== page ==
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The authors are partners with Susman Godfrey LLP, Houston.
Clients and commentators often criticize the pace, burden, and expense of litigation, principally discovery. They are right. Many lawyers seem to engage in discovery for the sake of engaging in discovery. Opposing counsel fight bitter fights over discovery issues that have no bearing on the results of the case. All too often, the fruits of discovery turn out to be wasted—unused or unusable at trial.
Too often, at the beginning of a new case, lead counsel will turn over discovery and other pretrial work to junior attorneys who do not have the judgment to know what is important or who are afraid of not turning over every rock. The junior attorneys will mechanically go about the task of asking for every document, noticing the deposition of every witness, and asking every conceivable question at the depositions. They will get crosswise with their opposing counsel, and silly discovery disputes will abound.
This is a problem for everyone involved in litigation.
For the client paying its attorneys by the hour, the cost of inefficient discovery comes right out of its pocket, and the burden and cost of discovery can contribute to the desire to settle, even when settlement is not warranted.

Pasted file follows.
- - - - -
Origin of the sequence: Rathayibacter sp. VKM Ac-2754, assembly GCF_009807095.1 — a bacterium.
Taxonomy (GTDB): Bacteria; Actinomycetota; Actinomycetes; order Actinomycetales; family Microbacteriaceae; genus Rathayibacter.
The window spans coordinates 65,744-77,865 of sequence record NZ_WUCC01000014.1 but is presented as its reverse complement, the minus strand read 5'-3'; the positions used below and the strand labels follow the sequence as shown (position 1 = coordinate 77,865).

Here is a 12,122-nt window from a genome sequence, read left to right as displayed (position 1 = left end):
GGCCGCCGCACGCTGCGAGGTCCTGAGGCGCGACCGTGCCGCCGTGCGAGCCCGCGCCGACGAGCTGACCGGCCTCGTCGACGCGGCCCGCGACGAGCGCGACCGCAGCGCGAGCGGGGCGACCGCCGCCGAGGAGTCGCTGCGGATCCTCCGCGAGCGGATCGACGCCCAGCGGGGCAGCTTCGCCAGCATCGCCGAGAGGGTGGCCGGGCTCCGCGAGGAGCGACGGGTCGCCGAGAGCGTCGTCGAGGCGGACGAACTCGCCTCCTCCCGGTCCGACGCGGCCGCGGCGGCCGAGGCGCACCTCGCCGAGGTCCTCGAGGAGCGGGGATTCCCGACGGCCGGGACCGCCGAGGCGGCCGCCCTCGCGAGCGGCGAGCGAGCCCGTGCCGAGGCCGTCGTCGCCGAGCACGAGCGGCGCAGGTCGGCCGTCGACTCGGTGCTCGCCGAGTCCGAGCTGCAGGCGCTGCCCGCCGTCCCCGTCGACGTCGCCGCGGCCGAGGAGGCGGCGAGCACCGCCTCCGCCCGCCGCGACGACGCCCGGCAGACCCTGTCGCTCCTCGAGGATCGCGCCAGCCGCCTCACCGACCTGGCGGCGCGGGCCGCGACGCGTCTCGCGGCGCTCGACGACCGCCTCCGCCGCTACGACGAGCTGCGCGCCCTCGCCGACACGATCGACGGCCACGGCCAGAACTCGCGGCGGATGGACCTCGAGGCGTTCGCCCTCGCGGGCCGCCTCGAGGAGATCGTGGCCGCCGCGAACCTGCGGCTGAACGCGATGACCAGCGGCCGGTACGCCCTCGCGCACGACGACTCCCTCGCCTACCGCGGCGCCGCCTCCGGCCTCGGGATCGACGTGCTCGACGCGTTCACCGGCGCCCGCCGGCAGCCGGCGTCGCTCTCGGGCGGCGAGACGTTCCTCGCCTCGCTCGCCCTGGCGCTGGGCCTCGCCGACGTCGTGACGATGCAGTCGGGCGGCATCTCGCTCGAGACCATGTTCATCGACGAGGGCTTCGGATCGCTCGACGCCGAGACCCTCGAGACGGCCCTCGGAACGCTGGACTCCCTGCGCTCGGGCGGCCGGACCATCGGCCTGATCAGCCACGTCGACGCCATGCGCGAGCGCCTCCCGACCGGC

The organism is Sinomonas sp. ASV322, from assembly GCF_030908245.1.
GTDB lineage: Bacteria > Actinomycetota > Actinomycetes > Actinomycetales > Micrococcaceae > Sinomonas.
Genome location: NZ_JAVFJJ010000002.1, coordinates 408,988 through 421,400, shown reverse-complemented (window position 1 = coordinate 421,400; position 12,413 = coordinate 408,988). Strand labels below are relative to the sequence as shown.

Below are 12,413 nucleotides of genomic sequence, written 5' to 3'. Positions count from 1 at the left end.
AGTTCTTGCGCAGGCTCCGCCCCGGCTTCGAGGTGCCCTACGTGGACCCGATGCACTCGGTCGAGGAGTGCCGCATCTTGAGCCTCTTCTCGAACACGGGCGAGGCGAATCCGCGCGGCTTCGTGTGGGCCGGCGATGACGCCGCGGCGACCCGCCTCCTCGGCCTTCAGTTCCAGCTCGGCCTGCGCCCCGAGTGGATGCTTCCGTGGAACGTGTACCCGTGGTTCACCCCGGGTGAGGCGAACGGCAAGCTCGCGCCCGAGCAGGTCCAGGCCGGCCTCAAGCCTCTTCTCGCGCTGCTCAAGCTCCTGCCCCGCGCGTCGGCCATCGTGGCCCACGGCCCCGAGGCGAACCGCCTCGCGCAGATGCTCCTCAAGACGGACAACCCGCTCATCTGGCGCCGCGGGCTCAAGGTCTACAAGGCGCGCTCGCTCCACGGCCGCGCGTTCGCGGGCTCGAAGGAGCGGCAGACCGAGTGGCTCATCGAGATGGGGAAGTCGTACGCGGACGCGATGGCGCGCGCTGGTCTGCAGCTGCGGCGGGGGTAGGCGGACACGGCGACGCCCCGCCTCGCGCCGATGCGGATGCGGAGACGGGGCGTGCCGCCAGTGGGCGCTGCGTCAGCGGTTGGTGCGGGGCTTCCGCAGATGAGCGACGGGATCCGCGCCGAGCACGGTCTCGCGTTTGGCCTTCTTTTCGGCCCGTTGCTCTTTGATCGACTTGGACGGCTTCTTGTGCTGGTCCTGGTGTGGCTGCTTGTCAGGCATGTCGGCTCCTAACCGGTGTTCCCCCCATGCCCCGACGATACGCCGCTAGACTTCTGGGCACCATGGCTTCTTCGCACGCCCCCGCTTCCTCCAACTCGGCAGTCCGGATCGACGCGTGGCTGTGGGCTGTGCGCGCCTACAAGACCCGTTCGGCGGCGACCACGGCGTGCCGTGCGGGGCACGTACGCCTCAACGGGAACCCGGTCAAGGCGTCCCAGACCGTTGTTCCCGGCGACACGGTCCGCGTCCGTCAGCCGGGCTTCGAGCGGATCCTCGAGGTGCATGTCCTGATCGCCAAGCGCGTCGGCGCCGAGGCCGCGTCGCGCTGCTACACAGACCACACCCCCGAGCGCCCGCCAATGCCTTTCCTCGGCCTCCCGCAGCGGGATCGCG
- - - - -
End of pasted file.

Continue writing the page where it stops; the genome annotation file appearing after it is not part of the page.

The cost of inefficient discovery can be an enormous burden for contingent-fee attorneys. Time-consuming discovery disputes are—or at least should be—anathema to the contingent-fee lawyer, who profits from handling cases efficiently.
For the hourly lawyer, protracted and costly pretrial proceedings may seem like a boon. But they’re not. Hourly clients first look for attorneys who can efficiently handle their cases. They are not likely to rehire the lawyer who bills hundreds of hours for taking dozens of depositions that end up on the cutting room floor when trial arrives.
Some commentators have suggested that discovery is inherently burdensome under the rules as they exist in American courts. That’s wrong. The Rules of Civil Procedure do not require attorneys to take dozens of depositions or to file motions to compel over every document. And lawyers can make their own rules—pretrial agreements—that enhance the efficiency of each case.
Lead counsel (not junior associates) should discuss pretrial agreements at the very beginning of the case, before discovery picks up steam. At our firm, we have 15 discovery agreements we propose at the beginning of most cases, as well as a few agreements relating to pretrial motion practice and trial. Our experience has shown that these agreements work to reduce the cost and burden of litigation while keeping the focus on the eventual trial of the case. The key has always been to attempt to reach agreement on as many of these items as possible before discovery begins. Once you are in the heat of battle, what appears to be good for one side is often assumed to be bad for the other—making it hard to reach an agreement. Thus, we have proposed the below agreements.